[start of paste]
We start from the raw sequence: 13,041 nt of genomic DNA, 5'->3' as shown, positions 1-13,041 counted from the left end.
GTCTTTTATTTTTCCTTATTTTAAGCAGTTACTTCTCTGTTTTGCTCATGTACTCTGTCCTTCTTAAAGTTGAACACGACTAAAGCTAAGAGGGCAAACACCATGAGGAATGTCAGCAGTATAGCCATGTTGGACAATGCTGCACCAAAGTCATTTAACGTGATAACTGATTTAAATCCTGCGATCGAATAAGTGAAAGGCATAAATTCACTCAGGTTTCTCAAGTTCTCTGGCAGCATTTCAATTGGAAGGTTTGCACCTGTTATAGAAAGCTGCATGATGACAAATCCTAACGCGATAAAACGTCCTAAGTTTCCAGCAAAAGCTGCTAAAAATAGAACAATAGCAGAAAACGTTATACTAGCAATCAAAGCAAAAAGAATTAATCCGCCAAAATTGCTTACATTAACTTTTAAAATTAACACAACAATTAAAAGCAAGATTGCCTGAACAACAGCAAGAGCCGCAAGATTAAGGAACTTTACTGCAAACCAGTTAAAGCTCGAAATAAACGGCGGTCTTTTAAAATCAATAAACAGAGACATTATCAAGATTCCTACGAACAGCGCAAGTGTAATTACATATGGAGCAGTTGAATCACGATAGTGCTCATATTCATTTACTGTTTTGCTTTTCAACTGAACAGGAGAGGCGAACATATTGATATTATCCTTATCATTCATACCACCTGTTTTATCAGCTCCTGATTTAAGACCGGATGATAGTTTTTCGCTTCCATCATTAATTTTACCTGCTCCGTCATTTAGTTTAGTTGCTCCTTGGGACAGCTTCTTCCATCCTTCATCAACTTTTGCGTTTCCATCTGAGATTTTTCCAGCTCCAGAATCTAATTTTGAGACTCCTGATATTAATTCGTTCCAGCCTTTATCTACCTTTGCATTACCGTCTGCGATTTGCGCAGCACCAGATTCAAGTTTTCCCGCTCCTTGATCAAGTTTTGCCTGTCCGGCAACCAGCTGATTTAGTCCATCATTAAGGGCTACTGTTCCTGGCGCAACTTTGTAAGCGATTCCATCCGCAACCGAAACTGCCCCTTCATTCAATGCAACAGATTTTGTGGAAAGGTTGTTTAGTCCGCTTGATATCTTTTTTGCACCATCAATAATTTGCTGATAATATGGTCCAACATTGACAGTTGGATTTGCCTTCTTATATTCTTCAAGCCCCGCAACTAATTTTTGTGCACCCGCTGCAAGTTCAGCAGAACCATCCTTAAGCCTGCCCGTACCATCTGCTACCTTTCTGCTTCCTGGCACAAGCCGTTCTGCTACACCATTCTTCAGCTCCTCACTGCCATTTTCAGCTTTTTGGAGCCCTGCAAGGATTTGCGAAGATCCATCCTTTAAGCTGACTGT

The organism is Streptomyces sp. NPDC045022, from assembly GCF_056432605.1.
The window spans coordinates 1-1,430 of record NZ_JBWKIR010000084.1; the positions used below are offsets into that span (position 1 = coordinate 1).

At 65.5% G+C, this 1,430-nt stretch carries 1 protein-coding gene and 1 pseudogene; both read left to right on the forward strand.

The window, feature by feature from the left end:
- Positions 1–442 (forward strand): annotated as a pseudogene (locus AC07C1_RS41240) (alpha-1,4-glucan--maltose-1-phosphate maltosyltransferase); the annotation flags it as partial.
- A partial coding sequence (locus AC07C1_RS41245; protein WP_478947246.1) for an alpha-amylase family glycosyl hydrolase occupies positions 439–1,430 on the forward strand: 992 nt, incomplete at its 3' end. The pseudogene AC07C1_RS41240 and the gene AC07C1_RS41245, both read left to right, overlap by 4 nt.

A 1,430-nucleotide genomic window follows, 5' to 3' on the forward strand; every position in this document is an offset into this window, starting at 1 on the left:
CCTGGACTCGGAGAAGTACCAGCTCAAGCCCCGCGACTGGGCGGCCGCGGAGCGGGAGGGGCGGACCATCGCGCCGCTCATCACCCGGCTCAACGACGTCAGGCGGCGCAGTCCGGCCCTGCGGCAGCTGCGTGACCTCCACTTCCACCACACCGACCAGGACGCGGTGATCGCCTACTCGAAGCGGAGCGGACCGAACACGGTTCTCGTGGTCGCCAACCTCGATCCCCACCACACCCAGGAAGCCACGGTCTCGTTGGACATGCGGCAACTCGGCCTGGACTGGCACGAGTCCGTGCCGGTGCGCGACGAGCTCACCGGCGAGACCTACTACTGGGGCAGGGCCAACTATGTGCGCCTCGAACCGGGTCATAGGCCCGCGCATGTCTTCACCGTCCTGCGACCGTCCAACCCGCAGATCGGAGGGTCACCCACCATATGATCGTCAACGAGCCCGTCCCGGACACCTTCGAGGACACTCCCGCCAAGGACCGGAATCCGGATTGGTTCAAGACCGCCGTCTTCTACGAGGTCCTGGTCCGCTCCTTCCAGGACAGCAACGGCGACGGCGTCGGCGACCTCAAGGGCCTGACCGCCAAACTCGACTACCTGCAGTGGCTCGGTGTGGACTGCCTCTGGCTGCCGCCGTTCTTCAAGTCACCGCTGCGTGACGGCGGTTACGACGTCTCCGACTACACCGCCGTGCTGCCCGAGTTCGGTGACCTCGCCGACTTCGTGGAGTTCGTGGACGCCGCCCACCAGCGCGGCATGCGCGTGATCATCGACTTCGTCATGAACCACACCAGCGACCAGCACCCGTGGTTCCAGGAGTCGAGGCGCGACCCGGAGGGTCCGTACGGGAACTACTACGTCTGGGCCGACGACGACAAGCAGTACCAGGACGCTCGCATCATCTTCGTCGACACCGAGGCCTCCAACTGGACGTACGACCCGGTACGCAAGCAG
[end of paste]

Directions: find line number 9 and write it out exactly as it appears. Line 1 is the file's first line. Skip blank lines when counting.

A 1,430-nucleotide genomic window follows, 5' to 3' on the forward strand; every position in this document is an offset into this window, starting at 1 on the left: